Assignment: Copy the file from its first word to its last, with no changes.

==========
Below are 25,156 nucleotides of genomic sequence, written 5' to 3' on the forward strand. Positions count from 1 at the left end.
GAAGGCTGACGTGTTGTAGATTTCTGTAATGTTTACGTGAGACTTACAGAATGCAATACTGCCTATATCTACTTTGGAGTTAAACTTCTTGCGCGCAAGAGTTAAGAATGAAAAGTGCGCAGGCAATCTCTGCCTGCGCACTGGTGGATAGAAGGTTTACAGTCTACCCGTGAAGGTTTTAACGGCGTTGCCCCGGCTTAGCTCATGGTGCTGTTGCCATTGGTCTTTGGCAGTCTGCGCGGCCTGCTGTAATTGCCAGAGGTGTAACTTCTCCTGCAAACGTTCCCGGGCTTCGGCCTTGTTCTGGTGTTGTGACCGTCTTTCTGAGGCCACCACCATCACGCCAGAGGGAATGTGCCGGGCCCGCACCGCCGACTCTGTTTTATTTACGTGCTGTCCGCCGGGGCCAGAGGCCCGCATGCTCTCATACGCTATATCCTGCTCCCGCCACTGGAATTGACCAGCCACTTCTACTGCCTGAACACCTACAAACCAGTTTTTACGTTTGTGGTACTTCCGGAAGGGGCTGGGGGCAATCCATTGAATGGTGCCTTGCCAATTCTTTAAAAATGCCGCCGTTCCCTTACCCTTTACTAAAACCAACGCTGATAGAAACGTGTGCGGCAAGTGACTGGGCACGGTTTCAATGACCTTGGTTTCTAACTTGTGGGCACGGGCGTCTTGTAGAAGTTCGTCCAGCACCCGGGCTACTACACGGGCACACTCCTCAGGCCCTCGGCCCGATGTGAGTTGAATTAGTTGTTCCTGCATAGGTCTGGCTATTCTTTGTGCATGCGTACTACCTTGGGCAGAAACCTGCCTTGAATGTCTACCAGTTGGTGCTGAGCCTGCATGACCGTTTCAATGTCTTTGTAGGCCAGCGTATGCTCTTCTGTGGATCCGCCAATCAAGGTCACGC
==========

Below are 25,156 nucleotides of genomic sequence, written 5' to 3' on the forward strand. Positions count from 1 at the left end.
GAAGGCTGACGTGTTGTAGATTTCTGTAATGTTTACGTGAGACTTACAGAATGCAATACTGCCTATATCTACTTTGGAGTTAAACTTCTTGCGCGCAAGAGTTAAGAATGAAAAGTGCGCAGGCAATCTCTGCCTGCGCACTGGTGGATAGAAGGTTTACAGTCTACCCGTGAAGGTTTTAACGGCGTTGCCCCGGCTTAGCTCATGGTGCTGTTGCCATTGGTCTTTGGCAGTCTGCGCGGCCTGCTGTAATTGCCAGAGGTGTAACTTCTCCTGCAAACGTTCCCGGGCTTCGGCCTTGTTCTGGTGTTGTGACCGTCTTTCTGAGGCCACCACCATCACGCCAGAGGGAATGTGCCGGGCCCGCACCGCCGACTCTGTTTTATTTACGTGCTGTCCGCCGGGGCCAGAGGCCCGCATGCTCTCATACGCTATATCCTGCTCCCGCCACTGGAATTGACCAGCCACTTCTACTGCCTGAACACCTACAAACCAGTTTTTACGTTTGTGGTACTTCCGGAAGGGGCTGGGGGCAATCCATTGAATGGTGCCTTGCCAATTCTTTAAAAATGCCGCCGTTCCCTTACCCTTTACTAAAACCAACGCTGATAGAAACGTGTGCGGCAAGTGACTGGGCACGGTTTCAATGACCTTGGTTTCTAACTTGTGGGCACGGGCGTCTTGTAGAAGTTCGTCCAGCACCCGGGCTACTACACGGGCACACTCCTCAGGCCCTCGGCCCGATGTGAGTTGAATTAGTTGTTCCTGCATAGGTCTGGCTATTCTTTGTGCATGCGTACTACCTTGGGCAGAAACCTGCCTTGAATGTCTACCAGTTGGTGCTGAGCCTGCATGACCGTTTCAATGTCTTTGTAGGCCAGCGTATGCTCTTCTGTGGATCCGCCAATCAAGGTCACGC